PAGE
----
Don't hard code system color values in your app. The color values provided below are intended for reference during your app design process. The actual color values will fluctuate from release to release and based on a variety of environmental variables. Always use the API to apply system colors.

For developer guidance, see NSColor.

Color Name API
R 27 G 173 B 248
Blue systemBlueColor
R 162 G 132 B 94
Brown systemBrownColor
R 142 G 142 B 145
Gray systemGrayColor
R 99 G 218 B 56
Green systemGreenColor
R 255 G 149 B 0
Orange systemOrangeColor
R 255 G 41 B 104
Pink systemPinkColor
R 204 G 115 B 225
Purple systemPurpleColor
R 255 G 59 B 48
Red systemRedColor
R 255 G 204 B 0
Yellow systemYellowColor

Dynamic System Colors

macOS defines a range of system colors that dynamically match the color scheme of standard interface controls like buttons and labels.

Don’t redefine the semantic meanings of dynamic system colors. To ensure a consistent experience and ensure your interface looks great when the appearance of macOS changes in the future, use dynamic system colors as intended.

Don't try to replicate dynamic system colors. Dynamic system colors—some of which may be patterns—fluctuate from release to release and based on a variety of environmental variables. Instead of trying to create custom colors that match the dynamic system colors, just use the dynamic system colors.

Tip Dynamic system colors are listed in the Developer palette of the standard color panel.


Color Used for API
Alternate selected control color The surface of a selected control in a list or table. alternateSelectedControlColor
Alternate selected control text color The text of a selected control in a list or table. alternateSelectedControlTextColor
Control alternating row background colors The backgrounds of alternating rows in a list or table—(two or more system colors). controlAlternatingRowBackgroundColors
Control background color The background of a large interface element, such as a browser or table. controlBackgroundColor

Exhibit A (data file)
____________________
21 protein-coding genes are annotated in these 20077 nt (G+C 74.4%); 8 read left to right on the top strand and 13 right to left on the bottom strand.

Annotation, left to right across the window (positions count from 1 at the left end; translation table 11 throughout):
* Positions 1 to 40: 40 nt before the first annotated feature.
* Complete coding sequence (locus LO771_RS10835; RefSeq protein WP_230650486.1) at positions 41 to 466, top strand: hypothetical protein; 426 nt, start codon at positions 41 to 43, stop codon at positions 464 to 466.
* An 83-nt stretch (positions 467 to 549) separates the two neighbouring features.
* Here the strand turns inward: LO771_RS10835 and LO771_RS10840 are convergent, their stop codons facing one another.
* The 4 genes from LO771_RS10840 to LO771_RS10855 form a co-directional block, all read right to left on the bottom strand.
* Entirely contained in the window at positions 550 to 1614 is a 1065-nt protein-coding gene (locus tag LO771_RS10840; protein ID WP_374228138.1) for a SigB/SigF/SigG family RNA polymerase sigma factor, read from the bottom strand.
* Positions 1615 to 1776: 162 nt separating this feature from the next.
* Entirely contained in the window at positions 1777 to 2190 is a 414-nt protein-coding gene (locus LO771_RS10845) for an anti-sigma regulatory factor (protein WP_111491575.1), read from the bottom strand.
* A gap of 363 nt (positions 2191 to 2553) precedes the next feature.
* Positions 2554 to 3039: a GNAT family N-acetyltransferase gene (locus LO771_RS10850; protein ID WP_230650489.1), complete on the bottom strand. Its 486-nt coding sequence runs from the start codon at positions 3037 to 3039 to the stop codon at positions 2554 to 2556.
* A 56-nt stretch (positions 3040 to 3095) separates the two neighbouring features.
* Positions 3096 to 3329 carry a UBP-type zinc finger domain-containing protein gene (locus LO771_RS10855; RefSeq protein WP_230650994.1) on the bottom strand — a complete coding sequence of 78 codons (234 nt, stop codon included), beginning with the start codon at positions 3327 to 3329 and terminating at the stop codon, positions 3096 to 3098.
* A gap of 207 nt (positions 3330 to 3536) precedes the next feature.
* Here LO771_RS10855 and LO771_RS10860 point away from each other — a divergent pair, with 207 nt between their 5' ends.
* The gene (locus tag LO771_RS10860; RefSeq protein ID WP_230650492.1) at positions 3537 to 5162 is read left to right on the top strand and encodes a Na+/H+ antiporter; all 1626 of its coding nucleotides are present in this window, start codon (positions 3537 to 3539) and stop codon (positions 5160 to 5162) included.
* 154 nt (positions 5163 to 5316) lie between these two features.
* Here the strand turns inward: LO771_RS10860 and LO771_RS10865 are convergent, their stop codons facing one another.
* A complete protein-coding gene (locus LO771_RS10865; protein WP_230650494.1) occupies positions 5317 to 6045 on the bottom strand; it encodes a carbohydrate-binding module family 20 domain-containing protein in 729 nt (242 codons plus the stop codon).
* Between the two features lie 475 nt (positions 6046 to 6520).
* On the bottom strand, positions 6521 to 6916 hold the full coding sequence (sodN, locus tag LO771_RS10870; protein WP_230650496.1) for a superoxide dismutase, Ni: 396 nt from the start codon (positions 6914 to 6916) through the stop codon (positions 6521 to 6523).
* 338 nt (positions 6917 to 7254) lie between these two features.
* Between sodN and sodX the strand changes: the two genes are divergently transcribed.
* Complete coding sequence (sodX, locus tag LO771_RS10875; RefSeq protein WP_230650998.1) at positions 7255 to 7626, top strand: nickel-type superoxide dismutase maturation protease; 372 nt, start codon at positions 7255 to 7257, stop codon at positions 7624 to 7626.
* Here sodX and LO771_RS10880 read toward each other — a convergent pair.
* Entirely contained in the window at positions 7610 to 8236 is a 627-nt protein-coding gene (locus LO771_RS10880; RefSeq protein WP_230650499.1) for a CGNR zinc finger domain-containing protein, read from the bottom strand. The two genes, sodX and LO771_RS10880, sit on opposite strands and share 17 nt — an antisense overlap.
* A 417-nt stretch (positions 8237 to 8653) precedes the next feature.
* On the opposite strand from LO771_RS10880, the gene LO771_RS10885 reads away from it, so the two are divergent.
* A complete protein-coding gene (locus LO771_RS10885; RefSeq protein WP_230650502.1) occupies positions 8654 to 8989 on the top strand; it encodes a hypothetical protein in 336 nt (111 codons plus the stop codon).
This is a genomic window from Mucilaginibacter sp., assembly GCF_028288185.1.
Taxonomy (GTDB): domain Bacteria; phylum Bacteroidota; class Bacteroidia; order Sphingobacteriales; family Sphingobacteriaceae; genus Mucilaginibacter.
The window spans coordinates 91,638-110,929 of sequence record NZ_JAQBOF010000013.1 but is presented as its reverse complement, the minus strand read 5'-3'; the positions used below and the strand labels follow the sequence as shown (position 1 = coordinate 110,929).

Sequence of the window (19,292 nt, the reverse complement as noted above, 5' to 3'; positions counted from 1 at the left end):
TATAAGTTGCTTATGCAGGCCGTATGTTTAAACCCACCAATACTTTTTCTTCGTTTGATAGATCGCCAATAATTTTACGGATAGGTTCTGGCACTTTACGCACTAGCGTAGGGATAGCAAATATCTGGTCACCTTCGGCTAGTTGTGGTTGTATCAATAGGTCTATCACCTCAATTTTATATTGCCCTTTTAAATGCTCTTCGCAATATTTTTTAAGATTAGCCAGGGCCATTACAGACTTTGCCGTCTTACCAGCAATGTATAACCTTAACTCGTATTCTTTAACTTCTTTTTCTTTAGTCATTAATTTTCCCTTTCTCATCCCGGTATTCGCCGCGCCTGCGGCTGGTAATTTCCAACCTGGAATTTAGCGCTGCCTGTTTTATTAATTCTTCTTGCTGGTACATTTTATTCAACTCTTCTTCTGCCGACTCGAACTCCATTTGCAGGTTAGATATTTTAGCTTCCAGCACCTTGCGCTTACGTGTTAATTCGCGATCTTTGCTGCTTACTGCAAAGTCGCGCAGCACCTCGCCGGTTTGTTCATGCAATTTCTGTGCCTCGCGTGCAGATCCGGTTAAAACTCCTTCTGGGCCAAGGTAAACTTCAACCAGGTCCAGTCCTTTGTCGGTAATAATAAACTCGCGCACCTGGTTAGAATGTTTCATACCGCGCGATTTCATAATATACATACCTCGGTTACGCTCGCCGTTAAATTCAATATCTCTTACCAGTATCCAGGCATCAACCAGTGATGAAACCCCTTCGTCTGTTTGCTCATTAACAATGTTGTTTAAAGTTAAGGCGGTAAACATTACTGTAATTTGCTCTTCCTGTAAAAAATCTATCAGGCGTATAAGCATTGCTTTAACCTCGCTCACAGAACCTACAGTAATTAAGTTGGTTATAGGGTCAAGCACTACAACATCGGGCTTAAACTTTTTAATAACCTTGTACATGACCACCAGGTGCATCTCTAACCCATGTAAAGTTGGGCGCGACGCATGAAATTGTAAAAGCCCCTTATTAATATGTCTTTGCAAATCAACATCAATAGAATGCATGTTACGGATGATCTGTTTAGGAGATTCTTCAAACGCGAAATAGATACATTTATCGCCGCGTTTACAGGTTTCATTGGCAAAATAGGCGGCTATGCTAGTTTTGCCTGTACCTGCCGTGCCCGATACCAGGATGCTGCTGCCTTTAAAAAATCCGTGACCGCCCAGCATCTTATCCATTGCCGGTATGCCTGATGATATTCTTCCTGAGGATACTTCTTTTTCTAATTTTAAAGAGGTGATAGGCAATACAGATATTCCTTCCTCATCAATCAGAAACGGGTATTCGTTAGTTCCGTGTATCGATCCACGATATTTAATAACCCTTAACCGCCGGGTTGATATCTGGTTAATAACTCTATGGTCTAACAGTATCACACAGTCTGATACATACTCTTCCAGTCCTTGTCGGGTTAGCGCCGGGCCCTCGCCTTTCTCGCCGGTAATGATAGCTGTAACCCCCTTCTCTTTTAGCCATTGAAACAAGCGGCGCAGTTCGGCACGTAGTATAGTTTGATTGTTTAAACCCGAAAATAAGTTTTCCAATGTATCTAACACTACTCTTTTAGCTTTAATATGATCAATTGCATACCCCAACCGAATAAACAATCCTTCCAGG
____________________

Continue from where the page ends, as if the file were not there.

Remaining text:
Control color The surface of a control. controlColor
Control dark shadow color The outer, darker portion of a control’s shadow. controlDarkShadowColor
Control highlight color The inner, duller color of a control’s highlight. controlHighlightColor
Control light highlight color The outer, brighter color of a control’s highlight. controlLightHighlightColor
Control shadow color The inner, lighter portion of a control’s shadow. controlShadowColor
Control text color The text of a control that isn’t disabled. controlTextColor
Disabled control text color The text of a control that’s disabled. disabledControlTextColor
Grid color The gridlines of an interface element such as a table. gridColor
Header color The background of a header cell in a table. headerColor
Header text color The text of a header cell in a table. headerTextColor
Highlight color The virtual light source onscreen. highlightColor
Keyboard focus indicator color The ring that appears around the currently focused control when using the keyboard for interface navigation. keyboardFocusIndicatorColor
Knob color The surface of a stationary, unselected slider knob. knobColor
Label color The text of a label. labelColor
Quaternary label color The text of a label of lesser importance than a tertiary label such as watermark text. quaternaryLabelColor
Scroll bar color A scroll bar. scrollBarColor
Scrubber textured background color The background of a scrubber in the Touch Bar. For related information, see the Touch Bar > Visual Design > Color. scrubberTexturedBackgroundColor
Secondary label color The text of a label of lesser importance than a normal label such as a label used to represent a subheading or additional information. secondaryLabelColor
Secondary selected control color The surface of a selected control that is not currently in focus. secondarySelectedControlColor
Selected control color The surface of a selected control. selectedControlColor
Selected control text color The text of a selected control. selectedControlTextColor
Selected knob color The surface of a selected slider knob in the process of being dragged. selectedKnobColor
Selected menu item color The surface of a selected menu. selectedMenuItemColor
Selected menu item text color The text of a selected menu. selectedMenuItemTextColor
Selected text background color The background of selected text. selectedTextBackgroundColor
Selected text color Selected text. selectedTextColor
Shadow color The virtual shadow cast by a raised object onscreen. shadowColor
Tertiary label color The text of a label of lesser importance than a secondary label such as a label used to represent disabled text. tertiaryLabelColor
Text background color Text background. textBackgroundColor
text color Text. textColor
Under page background color A background that resides behind a view. underPageBackgroundColor
Window background color The background of a window. windowBackgroundColor
Window frame color A window frame. windowFrameColor
Window frame text color The text of a window frame, not including any text in the frame. windowFrameTextColor